Unformatted text preview: lp of your classmates, make a conjecture as to how many petals
the polar rose r = sin(nθ) has for any natural number n. Replace sine with cosine and repeat
the investigation. How many petals does r = cos(nθ) have for each natural number n?
9. Looking back through the graphs in the section, it’s clear that many polar curves enjoy various
forms of symmetry. However, classifying symmetry for polar curves is not as straight-forward
as it was for equations back on page 24. In this exercise we have you and your classmates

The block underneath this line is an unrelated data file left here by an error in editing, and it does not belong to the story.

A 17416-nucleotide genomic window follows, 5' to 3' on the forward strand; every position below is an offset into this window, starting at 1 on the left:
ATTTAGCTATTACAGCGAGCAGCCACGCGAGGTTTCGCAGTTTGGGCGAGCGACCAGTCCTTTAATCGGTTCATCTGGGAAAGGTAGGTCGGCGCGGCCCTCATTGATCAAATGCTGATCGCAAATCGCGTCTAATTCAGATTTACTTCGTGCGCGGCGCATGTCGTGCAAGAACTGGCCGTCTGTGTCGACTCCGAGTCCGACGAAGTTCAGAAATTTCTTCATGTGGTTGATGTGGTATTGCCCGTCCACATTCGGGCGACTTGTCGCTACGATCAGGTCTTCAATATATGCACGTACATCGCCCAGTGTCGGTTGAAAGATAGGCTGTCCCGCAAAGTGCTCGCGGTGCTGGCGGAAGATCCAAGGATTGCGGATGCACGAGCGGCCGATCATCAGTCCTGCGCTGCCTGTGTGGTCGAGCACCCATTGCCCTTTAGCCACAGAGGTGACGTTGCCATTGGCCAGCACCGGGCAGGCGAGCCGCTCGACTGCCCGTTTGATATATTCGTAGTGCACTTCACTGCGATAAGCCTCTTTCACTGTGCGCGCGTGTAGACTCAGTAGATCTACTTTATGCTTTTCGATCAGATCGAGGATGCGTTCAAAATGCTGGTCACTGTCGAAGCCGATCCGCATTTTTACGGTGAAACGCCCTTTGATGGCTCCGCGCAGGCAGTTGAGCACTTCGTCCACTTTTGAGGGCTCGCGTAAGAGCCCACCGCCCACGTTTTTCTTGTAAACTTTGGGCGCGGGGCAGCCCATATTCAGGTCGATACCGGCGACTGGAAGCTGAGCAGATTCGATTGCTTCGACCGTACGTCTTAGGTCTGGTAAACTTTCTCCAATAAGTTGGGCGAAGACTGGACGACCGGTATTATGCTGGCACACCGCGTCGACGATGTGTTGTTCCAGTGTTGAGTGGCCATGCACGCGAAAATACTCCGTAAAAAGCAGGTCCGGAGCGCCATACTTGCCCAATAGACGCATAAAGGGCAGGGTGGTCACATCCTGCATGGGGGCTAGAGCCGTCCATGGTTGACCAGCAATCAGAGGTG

explore some of the more basic forms of symmetry seen in common polar curves.
(a) Show that if f is even17 then the graph of r = f (θ) is symmetric about the x-axis.
i. Show that f (θ) = 2 + 4 cos(θ) is even and verify that the graph of r = 2 + 4 cos(θ)
is indeed symmetric about the x-axis. (See Example 11.5.2 number 2.)
ii. Show that f (θ) = 3 sin 2 is not even, yet the graph of r = 3 sin 2 is symmetric
about the x-axis. (See Example 11.5.3 number 4.)
17 Recall that this means f (−θ) = f (θ) for...
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